So then we work it out by just talking, right? And the best idea wins? Well, not really. Because, again, some ideas actually do real harm, and the way we rate ideas is never really separable from the power and status we bring with them. You can go too far with that line, and it is often a lost irony how certain academics insist on the rightness of their arguments that rightness does not matter in arguments. Yet it is worth remembering that this fusion of power and knowledge is the case on all sides and not just those sides we disagree with.
When we assign labels to people—opposed to religious freedom, anti-life, anti-choice, racist, sexist, ableist, homophobic, transphobic, freedom-haters—we are not simply describing (or misdescribing). We could be, in some sense, describing an empirical reality: given certain definitions, a certain statement really is or is not transphobic. But more importantly, to call someone’s claim (or someone’s person) a normatively loaded term (transphobic or anything else) is to impose your power upon that person and to some degree, is to impose your power upon the world itself. Now that power might well be relatively insignificant in the broad scope of things, and it might be particularly small when compared to the power of states, social institutions, and structural inequalities, not to mention the slurs to which such terms might refer. But no description is purely descriptive. In a certain liberal frame, the question of resistance often asks about a person’s power do to something. Yet a more appropriate question might be about a person’s power over someone else.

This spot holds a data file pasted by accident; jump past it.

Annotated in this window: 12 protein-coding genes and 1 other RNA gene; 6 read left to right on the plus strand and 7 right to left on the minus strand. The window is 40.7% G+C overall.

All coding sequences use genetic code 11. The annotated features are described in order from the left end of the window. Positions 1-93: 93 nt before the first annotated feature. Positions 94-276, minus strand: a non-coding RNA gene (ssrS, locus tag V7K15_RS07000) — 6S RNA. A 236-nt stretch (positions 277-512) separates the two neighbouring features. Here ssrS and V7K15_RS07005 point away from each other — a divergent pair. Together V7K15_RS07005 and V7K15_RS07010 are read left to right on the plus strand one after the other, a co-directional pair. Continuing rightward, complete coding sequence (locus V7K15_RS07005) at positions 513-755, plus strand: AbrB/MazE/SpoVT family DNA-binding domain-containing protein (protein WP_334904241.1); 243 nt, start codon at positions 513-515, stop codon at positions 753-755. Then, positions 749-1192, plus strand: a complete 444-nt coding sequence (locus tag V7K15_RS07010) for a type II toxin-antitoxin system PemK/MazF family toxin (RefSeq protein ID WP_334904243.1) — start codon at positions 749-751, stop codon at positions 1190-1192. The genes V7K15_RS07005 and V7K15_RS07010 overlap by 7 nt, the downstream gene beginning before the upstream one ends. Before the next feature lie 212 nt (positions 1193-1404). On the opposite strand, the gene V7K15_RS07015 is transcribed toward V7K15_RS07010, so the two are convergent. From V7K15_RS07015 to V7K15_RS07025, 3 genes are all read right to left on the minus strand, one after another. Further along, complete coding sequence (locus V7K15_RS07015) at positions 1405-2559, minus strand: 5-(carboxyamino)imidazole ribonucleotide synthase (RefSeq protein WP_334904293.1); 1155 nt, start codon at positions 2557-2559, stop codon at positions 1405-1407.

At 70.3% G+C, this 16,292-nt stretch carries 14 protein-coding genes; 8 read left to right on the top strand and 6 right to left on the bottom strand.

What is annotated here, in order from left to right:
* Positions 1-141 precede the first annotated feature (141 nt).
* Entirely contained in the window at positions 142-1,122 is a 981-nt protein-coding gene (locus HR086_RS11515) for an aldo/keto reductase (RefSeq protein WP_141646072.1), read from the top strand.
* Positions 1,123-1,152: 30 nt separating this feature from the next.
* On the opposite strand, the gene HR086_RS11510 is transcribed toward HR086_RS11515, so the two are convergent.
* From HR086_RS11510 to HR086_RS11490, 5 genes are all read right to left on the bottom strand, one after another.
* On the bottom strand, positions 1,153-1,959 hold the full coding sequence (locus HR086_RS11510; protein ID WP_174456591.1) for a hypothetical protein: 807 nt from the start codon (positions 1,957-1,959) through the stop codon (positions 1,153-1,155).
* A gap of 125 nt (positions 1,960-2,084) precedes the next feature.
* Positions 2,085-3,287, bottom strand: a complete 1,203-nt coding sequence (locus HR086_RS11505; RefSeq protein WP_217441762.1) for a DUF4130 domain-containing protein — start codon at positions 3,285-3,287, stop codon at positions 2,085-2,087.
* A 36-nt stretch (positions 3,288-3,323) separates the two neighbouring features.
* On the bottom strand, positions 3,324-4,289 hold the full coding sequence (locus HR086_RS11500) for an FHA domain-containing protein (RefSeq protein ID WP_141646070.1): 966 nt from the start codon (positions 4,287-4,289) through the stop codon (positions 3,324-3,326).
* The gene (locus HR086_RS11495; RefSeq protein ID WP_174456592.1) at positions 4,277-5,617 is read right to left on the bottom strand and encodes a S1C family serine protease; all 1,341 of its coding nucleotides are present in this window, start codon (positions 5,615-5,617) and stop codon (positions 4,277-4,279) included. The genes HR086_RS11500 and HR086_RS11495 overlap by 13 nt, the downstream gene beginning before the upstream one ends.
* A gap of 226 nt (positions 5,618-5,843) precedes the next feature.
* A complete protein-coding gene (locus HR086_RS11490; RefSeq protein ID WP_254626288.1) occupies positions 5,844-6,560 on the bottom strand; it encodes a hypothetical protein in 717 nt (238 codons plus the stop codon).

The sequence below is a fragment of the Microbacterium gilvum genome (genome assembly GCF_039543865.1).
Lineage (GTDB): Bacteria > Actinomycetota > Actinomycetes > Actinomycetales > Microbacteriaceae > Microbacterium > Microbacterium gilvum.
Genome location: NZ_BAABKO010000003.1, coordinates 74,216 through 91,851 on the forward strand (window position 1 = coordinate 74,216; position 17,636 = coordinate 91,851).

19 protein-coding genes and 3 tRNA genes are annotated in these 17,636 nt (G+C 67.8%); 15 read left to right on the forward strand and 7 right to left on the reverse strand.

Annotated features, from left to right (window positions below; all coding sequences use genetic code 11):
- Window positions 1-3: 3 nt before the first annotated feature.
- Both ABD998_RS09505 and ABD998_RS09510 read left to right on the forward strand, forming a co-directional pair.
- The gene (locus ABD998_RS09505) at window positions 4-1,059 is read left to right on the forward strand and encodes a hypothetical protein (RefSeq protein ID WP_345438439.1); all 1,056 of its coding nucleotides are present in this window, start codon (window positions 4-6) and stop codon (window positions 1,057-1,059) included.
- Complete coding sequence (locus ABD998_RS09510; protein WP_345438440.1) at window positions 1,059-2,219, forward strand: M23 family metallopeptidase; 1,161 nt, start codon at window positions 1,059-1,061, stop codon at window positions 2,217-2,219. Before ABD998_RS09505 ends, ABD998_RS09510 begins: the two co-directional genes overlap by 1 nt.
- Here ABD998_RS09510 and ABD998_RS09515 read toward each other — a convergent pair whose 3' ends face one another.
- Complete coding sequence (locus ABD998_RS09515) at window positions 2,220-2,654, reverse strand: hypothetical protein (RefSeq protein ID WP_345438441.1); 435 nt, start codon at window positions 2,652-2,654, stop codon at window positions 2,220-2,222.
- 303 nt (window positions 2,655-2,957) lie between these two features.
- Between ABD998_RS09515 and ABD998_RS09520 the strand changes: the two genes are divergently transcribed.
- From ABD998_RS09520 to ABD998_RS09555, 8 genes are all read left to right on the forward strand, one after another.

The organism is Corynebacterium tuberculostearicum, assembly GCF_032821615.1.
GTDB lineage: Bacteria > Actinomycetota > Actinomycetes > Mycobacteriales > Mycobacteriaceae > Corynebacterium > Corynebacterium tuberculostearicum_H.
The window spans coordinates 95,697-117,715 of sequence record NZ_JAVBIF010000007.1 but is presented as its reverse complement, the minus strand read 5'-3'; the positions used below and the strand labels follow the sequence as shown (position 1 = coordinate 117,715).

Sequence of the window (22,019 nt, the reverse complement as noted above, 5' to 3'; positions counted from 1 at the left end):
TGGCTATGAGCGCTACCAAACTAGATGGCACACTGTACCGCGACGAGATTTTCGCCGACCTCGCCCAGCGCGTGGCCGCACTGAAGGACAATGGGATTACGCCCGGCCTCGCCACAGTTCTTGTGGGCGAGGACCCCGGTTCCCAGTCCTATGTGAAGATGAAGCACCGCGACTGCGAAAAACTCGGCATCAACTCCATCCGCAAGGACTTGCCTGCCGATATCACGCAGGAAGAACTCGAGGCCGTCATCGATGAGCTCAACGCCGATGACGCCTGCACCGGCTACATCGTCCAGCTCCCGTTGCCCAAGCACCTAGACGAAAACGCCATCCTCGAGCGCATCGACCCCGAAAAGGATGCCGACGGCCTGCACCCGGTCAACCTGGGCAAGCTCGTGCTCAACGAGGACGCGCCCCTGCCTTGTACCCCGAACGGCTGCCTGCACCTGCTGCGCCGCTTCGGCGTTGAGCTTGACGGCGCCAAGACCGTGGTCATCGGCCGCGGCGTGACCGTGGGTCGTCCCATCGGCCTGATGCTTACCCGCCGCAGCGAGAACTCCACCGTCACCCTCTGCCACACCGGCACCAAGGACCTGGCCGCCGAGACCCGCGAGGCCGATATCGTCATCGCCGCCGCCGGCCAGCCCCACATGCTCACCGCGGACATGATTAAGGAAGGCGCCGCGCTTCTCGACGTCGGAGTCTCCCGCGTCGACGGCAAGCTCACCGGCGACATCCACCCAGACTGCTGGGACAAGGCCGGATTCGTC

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So what are the kinds of speech about which we are willing to have reasonable disagreement? And what are the kinds of speech that do too much harm, and which we must use our power to curtail?
There is a tremendous amount of recent political theory about these very questions, but I am struck more than anything by Teresa Bejan’s recent book on civility—which was discussed here at The Immanent Frame. Bejan highlights how the problems we find today are retreads of many of the same problems that marked early modernity. She says looking back at their challenges (and solutions) can give us a way forward, calling us to develop “the set of habits of speaking and listening that make passionate debate possible, by allowing us to disagree, and to tolerate the inevitable contempt and disagreeableness involved in doing so—rather than congratulating ourselves on our open minds and sound views, while conversing exclusively with those who already agree with us.”
I am sympathetic to this perspective, but I am also sympathetic to those who want to avoid such contempt, and to the idea that a world in which some will face contempt for their very identities while others will not is simply the best we can do. There is a humility in being willing to be corrected. There is also a humility in being willing to leave others alone, even when you have the power to correct them. That is the original insight of liberalism.
Does that mean we should leave racists and sexists (among others) alone? No, I do not think so. But it does mean we should recognize we are not simply enacting a platonic form of justice, that we are imposing our will upon the world—a just will perhaps, but also perhaps not. Sometimes we do have to use our power. But we should be aware we are using power, even if the only alternative is someone else’s power. That awareness might make us humble, both about the possibility others might use their power to silence us, or that we were so unjust that we needed to be silenced. Or maybe we already are so unjust, maybe not about everything, maybe just about one thing, and we have nobody to tell us, at least nobody we trust (even if the internet is full of complaints about others’ behavior and speech). So maybe we become humble about accepting that others are teachable, that few if any are lost, including, perhaps, ourselves.